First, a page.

For nearly a year I gave all-digital planning another go. I tried a few different configurations, a few different apps and options – all in the name of research! – with mixed success.
I tried Evernote for a weekly summary note and a place to keep routines.
I tried a spreadsheet version of my previous paper weekly spread.
I tried using all Omnifocus, all the time (except for routines, which then plummeted).
Over and over again, I return to the same conclusion: If you don’t look at your list, it does you no good.
The plain truth of the matter is that it is much harder to have a digital daily or weekly planner in front of your face. Even the glow of the screen can feel like a film barrier between it and your mind sometimes. Seeing the little icon, even with notification numbers, doesn’t count as “checking” the list – and sometimes actually increases resistance and reluctance to look at it at all.
So, back to paper I went, at least for the daily and weekly overview. I suppose I should be relieved that the best way really is the one I teach in my course Work Your Plan!
I looked at various people’s weekly templates and fooled around with several format options, but landed back at my previous layout. It had worked for me, and it left a blank spot for my daily note to be added. I liked that.
So, here’s the overview, then I’ll give you a little tour, section by section, then stay tuned at the end for a video tour and the button to download the template free for your own use!
Download the planner template and make it your own.
Weekly Planner Overview
This one-page summary sits on a covered clipboard and usually lives on the kitchen peninsula, though I can close it up and stick it in my command center cupboard at the end of the day or before guests arrive.
It leaves a spot for my daily note – and I’m still using post-its instead of index cards. I went a little too overboard with all the space of an index card. Plus, I like the pop of color on my page with the post-it.
Now for a section-by-section detailed tour.
Weekly Planner Page: Top Section
The top section is all in a left-hand column to leave room for a daily sticky note.
In the past, I used this area for tracking new habits for each interval. However, at this point, I know what my habitual routines should be and I need to resist the temptation to keep adding new ones. Instead, I need to just stay on top of the most important ones.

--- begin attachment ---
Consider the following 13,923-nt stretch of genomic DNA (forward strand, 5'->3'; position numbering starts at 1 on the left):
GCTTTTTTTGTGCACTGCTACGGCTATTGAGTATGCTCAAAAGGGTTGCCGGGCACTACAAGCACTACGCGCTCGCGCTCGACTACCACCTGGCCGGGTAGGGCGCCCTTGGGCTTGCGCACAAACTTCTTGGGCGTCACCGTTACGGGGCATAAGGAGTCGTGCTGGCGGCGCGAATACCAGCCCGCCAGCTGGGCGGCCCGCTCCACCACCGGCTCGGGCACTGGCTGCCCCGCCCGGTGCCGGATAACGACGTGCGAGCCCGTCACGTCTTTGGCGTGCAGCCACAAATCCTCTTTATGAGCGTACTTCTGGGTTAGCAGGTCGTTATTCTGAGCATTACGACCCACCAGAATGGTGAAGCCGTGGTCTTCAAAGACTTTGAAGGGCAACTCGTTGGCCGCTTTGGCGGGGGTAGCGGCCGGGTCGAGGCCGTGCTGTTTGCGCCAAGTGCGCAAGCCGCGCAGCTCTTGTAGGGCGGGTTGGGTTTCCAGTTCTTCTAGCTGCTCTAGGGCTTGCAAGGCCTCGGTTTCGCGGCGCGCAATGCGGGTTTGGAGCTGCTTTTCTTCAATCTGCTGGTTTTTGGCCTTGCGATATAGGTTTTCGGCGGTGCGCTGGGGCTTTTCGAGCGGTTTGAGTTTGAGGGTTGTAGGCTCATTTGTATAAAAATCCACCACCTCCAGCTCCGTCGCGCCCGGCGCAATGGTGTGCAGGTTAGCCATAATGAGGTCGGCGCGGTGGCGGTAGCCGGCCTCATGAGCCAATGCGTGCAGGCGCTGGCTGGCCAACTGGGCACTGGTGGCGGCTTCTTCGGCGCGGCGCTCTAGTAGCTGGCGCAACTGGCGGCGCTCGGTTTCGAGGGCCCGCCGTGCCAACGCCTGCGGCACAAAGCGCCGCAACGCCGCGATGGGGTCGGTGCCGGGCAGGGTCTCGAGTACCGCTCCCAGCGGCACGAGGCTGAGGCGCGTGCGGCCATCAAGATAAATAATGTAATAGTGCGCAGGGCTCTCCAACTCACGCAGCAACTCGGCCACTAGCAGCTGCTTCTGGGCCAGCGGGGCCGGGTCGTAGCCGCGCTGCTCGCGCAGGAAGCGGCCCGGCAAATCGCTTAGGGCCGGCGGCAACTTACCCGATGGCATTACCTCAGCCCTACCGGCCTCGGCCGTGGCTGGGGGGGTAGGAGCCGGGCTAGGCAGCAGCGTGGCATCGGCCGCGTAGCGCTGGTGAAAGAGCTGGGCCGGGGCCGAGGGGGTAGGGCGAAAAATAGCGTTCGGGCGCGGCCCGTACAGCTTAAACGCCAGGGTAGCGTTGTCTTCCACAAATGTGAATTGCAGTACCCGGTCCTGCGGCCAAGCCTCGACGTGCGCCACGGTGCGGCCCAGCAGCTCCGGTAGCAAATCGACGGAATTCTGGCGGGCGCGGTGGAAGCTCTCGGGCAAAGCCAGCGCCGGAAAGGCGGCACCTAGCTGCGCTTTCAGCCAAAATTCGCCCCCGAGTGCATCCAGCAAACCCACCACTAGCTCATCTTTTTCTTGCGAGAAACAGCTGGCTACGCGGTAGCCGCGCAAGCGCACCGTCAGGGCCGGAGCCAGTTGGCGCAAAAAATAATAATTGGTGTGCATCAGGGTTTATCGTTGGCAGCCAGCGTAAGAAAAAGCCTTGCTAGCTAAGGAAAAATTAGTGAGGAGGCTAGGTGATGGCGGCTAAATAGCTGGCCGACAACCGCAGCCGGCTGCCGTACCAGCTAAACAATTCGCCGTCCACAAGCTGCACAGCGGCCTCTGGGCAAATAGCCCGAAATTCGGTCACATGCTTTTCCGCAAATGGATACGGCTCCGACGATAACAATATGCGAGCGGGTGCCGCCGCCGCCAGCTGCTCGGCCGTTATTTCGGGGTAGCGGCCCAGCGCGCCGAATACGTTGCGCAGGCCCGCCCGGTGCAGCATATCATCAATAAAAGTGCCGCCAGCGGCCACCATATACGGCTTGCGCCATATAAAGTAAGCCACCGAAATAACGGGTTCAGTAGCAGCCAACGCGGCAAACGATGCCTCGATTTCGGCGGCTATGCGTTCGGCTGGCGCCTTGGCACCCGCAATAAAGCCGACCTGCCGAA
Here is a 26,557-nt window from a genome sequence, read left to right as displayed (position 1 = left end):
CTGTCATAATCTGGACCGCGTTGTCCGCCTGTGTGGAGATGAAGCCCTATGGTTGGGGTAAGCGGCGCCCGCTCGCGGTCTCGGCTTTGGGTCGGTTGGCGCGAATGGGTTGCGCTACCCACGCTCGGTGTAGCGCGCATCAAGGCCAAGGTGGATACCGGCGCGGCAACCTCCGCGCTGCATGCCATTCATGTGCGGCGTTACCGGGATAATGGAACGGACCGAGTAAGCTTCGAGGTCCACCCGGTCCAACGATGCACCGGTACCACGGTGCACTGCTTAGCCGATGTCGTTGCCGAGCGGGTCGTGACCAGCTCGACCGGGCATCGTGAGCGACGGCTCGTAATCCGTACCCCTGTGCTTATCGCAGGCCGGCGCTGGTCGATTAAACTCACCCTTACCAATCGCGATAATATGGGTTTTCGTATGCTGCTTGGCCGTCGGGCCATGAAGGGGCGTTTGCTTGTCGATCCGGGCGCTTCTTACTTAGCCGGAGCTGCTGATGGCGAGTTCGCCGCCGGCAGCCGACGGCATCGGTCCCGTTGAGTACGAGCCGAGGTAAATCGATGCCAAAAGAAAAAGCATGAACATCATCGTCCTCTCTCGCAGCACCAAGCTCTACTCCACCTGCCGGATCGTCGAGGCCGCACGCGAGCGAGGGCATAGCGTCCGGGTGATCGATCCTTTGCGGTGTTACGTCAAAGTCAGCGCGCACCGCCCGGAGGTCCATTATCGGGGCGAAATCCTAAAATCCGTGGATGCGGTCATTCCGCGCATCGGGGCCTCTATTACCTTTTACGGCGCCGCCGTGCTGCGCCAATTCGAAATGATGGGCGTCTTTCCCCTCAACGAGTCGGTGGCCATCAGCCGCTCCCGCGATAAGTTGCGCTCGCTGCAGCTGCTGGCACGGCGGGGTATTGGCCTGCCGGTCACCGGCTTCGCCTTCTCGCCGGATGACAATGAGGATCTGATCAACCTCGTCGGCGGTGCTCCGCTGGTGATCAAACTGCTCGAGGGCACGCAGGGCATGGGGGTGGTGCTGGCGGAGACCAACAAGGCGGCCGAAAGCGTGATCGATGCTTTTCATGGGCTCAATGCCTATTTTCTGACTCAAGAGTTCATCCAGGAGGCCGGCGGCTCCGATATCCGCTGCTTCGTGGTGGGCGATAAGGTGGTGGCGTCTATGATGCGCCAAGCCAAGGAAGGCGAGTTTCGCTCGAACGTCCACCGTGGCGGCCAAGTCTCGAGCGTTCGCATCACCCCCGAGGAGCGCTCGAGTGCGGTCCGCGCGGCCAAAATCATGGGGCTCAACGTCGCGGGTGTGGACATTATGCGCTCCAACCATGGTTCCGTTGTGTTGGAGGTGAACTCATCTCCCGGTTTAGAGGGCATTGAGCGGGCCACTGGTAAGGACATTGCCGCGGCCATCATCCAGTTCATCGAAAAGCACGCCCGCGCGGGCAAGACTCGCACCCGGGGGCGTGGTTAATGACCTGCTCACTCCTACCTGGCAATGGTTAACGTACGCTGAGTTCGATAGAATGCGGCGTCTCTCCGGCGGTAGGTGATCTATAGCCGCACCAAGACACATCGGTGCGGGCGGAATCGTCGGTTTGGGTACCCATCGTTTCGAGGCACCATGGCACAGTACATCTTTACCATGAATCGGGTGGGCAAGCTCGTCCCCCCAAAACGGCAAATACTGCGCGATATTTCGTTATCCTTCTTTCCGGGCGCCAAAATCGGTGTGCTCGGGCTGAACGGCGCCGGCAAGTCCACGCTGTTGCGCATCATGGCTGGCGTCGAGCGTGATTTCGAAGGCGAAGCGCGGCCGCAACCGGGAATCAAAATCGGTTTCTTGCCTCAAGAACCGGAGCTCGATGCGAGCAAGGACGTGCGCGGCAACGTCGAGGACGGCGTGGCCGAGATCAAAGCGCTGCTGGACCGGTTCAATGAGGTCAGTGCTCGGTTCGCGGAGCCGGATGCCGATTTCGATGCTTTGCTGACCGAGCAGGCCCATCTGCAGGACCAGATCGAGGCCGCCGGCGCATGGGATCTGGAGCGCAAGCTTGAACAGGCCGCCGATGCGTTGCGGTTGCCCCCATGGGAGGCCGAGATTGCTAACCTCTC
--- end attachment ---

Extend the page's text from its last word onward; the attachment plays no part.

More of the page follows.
So now this top section includes a summary of the weekly homeschool time chunks I am responsible for making happen. There are three boxes next to Geneva, for example, because three times a week she needs phonics lessons. Now, on the weekly time budget, I have those three times reserved for Monday, Tuesday, and Thursday, but this overview with merely three boxes allows me to “catch up” and still “earn credit” for doing those 5-10 minute lessons, even if not at the scheduled time.
Of course, I think no planner page is complete unless it has a motivational quote, so that’s included, too. It also helps to keep that right-hand white space a convenient size.
Weekly Planner Page: Middle Section
The middle section contains first my set of routines to keep tabs on and second a spot for my weekly project goals.
I use abbreviations next to the routine boxes just to keep them small and shorthand. For example, the evening routines are c for counters, s for sweep, and m for mop.
I was having a hard time remembering to remind the kids to shower. I only have to actually bathe one myself, but the others need prompting, and they each have different frequency needs. So I added a small section here to keep track. This works well because the day of the week I try to make it happen is there, but if they end up showering a different day, I can still mark the next circle – for those who need it less than daily, that is.
“Day” signifies whose day it is to get the mail, make lunch, choose the chore music and other special daily duties – they each get a weekday. “Dinner” reminds me who is dinner helper that day.
And, in the health section, 100% means I 100% stuck to my eating plan. I’m supposed to plan the day before what I will eat, and then stick to it. That’s the current strategy, anyway. The nice thing about a printable like this is I can adjust it when what I’m tracking changes. “KB” = kettlebell swings, 20 in a set.
One thing that’s important to remember in planning and productivity is that a project is a big goal made up of smaller tasks. Particularly as mothers at home, we rarely sit down and accomplish a project goal at one go. However, if we break it up into smaller bites, we can make progress throughout the week.
The next section – with room only for 2 goals – includes a space to state the goal (in a complete sentence, of course) and then break it down into 3-4 tasks that can actually be checked off in a manageable amount of time.
Weekly Planner Page: Bottom Section
The bottom of my weekly checklist includes things I want to track, including reading and tasks to do that week. One section is blank to fill in based on what’s happening and needed that week. I am way behind (almost in plural months now) on my online book clubs. Even though I really want to participate, other things quickly crowd out my reading time, and then I avoid checking the forums, and then I get out of the habit, and then catching up seems overwhelming. Simply keeping tabs on each book I’m currently reading – especially books I’m reading slowly over the whole year – helps break it up so it doesn’t feel vague and overwhelming.
“Stand-up” notes a sort of informal accountability. These are the things I’ll mention to a friend or two, “This week I’m going to focus on x and y” – that helps, but if I don’t remember what I said, I still might not do it. Then, when those tasks are done, one by one, I can text or vox and say, “I did it!” It’s pretty amazing how just sharing those small commitments and victories helps momentum and progress.